Chicago, IL–Two protesters interrupted a Southwest Energy (SWN) presentation Wednesday at the Global Hunter Securities 100 conference in Chicago by taking off their shirts and unfurling a banner to an audience of investors that read, “The people resist SWN, you lose your shirt!” The banner referred to how increasing public resistance SWN’s controversial hydraulic fracturing projects in Elsipogtog first nations land, the state forests of Pennsylvania and other locations is successful in slowing down and preventing projects and therefore makes them unwise investments.
Hydraulic fracturing or “fracking” involves forcing large amounts of water or other substances deep underground to break shale rock to release trapped oil and gas. Fracking has raised the ire of people globally due to air and water pollution, earthquakes and large amounts of greenhouse gases that are tied to the process. Attempts to frack Elsipogtog first nations land have been met with fierce opposition from the Mi’kmaq people during the past year. Canada has given permits to SWN to frack, but Elsipogtog lands were never ceded. In October of 2013, SWN brought in police to uphold an injunction and arrested 40 people that were among many more resisting attempts to frack in their community. Less than a week ago, more road blockades to halt fracking activity resulted in 12 arrests. Community resistance has resulted in delaying SWN’s activity.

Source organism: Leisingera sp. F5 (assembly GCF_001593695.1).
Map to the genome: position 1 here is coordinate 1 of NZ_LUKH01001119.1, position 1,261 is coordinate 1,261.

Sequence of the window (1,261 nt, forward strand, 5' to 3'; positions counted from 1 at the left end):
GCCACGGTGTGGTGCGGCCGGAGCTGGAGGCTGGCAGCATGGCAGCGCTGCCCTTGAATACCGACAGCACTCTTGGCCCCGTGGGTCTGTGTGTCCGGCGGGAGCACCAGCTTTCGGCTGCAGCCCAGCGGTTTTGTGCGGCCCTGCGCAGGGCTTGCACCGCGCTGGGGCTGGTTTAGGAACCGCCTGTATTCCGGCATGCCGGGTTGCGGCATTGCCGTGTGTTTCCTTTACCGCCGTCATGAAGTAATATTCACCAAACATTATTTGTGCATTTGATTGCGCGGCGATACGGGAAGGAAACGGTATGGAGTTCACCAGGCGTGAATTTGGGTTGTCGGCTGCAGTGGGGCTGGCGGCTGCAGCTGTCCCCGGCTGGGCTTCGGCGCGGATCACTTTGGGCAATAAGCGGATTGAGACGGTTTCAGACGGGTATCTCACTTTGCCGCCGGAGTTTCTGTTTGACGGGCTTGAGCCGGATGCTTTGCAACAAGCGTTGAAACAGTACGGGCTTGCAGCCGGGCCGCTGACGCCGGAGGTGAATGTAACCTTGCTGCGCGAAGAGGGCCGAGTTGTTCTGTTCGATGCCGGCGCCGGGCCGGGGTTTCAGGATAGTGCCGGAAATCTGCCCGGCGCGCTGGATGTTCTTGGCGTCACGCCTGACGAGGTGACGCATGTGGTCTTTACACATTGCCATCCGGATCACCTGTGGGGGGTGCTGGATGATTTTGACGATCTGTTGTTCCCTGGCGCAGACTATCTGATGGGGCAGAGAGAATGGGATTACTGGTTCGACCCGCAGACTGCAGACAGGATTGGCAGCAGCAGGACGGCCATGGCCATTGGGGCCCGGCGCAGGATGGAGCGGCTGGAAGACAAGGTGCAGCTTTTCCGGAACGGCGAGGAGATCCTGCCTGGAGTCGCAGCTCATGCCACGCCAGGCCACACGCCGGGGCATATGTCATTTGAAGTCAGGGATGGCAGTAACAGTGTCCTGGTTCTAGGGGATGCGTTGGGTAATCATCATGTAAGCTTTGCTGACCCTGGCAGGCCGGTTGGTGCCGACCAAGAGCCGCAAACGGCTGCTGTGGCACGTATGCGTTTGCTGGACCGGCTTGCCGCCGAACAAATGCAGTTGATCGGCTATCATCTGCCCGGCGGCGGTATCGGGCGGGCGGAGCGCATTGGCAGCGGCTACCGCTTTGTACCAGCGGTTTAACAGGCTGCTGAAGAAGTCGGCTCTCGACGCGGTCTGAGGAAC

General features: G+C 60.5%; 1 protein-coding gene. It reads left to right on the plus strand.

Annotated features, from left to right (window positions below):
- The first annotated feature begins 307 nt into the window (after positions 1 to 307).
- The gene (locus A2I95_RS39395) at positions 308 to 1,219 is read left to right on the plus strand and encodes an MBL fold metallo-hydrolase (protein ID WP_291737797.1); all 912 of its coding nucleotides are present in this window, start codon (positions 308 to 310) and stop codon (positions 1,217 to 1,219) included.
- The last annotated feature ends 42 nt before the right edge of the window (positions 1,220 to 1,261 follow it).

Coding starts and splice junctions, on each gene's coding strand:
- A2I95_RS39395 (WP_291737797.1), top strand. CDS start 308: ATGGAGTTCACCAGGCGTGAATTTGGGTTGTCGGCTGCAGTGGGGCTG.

“A recent scientific study found that that public resistance to these oil and gas projects is successful because it delays them and costs the company money. Sometimes they end up canceling the project.” said J. one of the participants in today’s action referring to a study titled Cost of Company-Community Conflict in the Extractive Sector. In Pennsylvania, SWN is moving forward with unpopular plans to frack in Loyalsock State Forest. This mostly intact forest will become fragmented and further impacted by fracking well pads, pipeline and roads. Just this month, more than 200 people rallied at the Pennsylvania state house to call for an end to fracking in Pennsylvania state parks and forests.
When asked why she interrupted the SWN presentation Gloria Fallon of Rising Tide Chicago said, “We are here today to stand in solidarity with the Mi’kmaq people, residents in Pennsylvania and all other communities impacted by Southwestern Energy’s destructive projects. We are working to prevent hydraulic fracturing in Illinois as well. Nobody should have to live near dirty, dangerous fracking.”